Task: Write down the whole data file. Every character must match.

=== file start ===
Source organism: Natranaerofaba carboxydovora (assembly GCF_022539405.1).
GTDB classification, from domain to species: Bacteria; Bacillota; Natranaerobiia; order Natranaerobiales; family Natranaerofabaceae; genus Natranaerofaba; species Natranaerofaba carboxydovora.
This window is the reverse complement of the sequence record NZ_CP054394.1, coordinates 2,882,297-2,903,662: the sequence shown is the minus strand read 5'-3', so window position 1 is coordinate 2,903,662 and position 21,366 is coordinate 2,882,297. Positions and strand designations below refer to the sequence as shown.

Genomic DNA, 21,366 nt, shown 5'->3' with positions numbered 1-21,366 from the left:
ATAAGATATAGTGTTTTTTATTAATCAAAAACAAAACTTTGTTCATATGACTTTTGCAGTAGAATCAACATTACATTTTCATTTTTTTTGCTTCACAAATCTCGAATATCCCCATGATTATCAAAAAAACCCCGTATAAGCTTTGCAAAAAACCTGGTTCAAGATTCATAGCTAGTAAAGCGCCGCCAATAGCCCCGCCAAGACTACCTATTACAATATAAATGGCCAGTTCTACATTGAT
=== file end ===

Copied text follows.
Source organism: Natranaerofaba carboxydovora (assembly GCF_022539405.1).
GTDB classification, from domain to species: Bacteria; Bacillota; Natranaerobiia; order Natranaerobiales; family Natranaerofabaceae; genus Natranaerofaba; species Natranaerofaba carboxydovora.
This window is the reverse complement of the sequence record NZ_CP054394.1, coordinates 2,882,297-2,903,662: the sequence shown is the minus strand read 5'-3', so window position 1 is coordinate 2,903,662 and position 21,366 is coordinate 2,882,297. Positions and strand designations below refer to the sequence as shown.

Genomic DNA, 21,366 nt, shown 5'->3' with positions numbered 1-21,366 from the left:
ATAAGATATAGTGTTTTTTATTAATCAAAAACAAAACTTTGTTCATATGACTTTTGCAGTAGAATCAACATTACATTTTCATTTTTTTTGCTTCACAAATCTCGAATATCCCCATGATTATCAAAAAAACCCCGTATAAGCTTTGCAAAAAACCTGGTTCAAGATTCATAGCTAGTAAAGCGCCGCCAATAGCCCCGCCAAGACTACCTATTACAATATAAATGGCCAGTTCTACATTGAT